“But, as you know, the whole concept of that came up perhaps a little bit before, but it came out as a reason why the Democrats lost an election which, frankly, they should have been able to win, because the Electoral College is much more advantageous for Democrats, as you know, than it is to Republicans.”

The facts


Trump was responding to a question that was meant for President Vladimir Putin of Russia, about why Americans should believe the Russian president’s statement that Moscow did not intervene in the 2016 election. Instead, Trump jumped in to claim that the “concept” of Russian election interference did not emerge until after the November 2016 vote.

In fact, the Democratic National Committee, congressional Democrats and the Obama administration had sounded the alarms months before the election.

The DNC pointed to Russian hackers in June 2016. Congressional Democrats blamed Russia in September 2016. And the U.S. intelligence community formally accused Russia of hacking and releasing the Democratic committee’s emails in October 2016.

As for his claim that the Electoral College is “much more advantageous for Democrats,” it’s worth noting that Democrats have lost two out of the past five presidential electoral votes, despite winning the popular vote.

— What Trump said

“I beat Hillary Clinton easily.”

“We won the Electoral College by a lot: 306-223, I believe.”

The facts

This is exaggerated.

Trump had a combined 306 Electoral College votes to Hillary Clinton’s 232, not 223, as he said.

But two of Trump’s pledged electors and five of Clinton’s opted to vote for other candidates, so the final tally was 304-227. (Some, but not all, states require the electors to honor the popular vote, or can fine or replace electors who break their pledge.)

His claim that he beat Clinton “easily” is also dubious. Trump’s share of Electoral College votes ranked 46 out of 58 elections. He also lost the popular vote by the third largest margin among winning presidential candidates since 1824.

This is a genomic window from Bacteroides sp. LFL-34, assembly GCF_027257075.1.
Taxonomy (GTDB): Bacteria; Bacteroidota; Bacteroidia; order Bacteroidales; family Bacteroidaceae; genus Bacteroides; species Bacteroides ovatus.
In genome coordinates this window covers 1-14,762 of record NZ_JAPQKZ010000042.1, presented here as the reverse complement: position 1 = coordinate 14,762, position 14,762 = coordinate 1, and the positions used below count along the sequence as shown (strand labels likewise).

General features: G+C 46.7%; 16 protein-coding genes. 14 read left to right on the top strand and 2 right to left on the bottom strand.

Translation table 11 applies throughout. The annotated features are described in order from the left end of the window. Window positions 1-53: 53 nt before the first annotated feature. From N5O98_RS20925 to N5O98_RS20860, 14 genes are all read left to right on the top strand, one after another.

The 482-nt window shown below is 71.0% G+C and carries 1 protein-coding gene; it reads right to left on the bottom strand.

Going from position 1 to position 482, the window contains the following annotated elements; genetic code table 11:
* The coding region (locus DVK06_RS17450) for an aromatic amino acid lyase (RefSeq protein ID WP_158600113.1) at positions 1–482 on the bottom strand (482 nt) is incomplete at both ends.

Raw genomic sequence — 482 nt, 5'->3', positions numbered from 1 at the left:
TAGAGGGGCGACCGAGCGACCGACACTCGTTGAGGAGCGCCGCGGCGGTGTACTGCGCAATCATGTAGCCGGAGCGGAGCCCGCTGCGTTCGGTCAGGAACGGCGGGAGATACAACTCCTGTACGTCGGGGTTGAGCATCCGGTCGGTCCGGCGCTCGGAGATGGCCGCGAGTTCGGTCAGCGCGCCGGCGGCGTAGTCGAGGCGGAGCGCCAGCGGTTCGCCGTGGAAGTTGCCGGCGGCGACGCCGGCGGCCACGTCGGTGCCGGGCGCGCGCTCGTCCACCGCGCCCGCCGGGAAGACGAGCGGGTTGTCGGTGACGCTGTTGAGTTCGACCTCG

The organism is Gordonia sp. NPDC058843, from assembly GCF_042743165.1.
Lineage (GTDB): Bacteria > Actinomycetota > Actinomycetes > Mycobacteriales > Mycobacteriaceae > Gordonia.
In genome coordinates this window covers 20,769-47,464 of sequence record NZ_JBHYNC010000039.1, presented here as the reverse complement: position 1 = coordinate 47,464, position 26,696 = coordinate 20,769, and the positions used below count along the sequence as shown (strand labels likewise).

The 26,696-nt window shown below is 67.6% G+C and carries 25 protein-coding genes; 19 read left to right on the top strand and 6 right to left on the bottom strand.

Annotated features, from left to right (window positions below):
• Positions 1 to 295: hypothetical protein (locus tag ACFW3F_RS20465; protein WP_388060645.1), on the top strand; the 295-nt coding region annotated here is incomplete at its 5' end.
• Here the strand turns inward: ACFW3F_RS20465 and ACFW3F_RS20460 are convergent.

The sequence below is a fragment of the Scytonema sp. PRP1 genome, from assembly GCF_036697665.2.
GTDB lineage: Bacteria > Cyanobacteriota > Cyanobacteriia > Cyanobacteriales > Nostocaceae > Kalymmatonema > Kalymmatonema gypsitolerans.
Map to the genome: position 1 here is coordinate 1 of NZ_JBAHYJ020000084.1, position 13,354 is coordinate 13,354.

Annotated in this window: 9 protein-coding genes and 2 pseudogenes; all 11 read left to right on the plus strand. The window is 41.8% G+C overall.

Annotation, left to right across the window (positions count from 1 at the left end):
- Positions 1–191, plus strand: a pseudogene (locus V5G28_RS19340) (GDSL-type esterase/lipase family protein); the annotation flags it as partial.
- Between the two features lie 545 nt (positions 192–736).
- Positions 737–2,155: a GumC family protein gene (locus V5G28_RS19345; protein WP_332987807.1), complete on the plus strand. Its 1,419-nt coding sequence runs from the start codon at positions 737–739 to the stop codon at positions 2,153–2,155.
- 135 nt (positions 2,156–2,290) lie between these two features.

— What Trump said

“Well, actually I called him a competitor. And a good competitor he is. And I think the word ‘competitor’ is a compliment.”

The facts

This requires context.

Trump was responding to a Russian reporter who said the U.S. president had called Putin “an adversary, a rival.” Trump denied that he had ever used those words.

Yet in an interview with CBS that aired Sunday, Trump specifically used the word “foe” to describe Russia (as well as the European Union and China) — though he clarified the word wasn’t necessarily negative.

Here is what he said in that interview:

“Well, I think we have a lot of foes. I think the European Union is a foe, what they do to us in trade. Now, you wouldn’t think of the European Union, but they’re a foe. Russia is a foe in certain respects. China is a foe economically, certainly they are a foe. But that doesn’t mean they are bad. It doesn’t mean anything. It means that they are competitive.”

— What Trump said

“We’ll be competing — as you know, the United States is now — or soon will be, but I think it actually is right now the largest in the oil and gas world.”

The facts

This requires context.

Asked about his misleading comment last week that Germany is “captive” to Russia because of its Russian gas imports, Trump said the United States “will be competing” with Russia as an energy provider.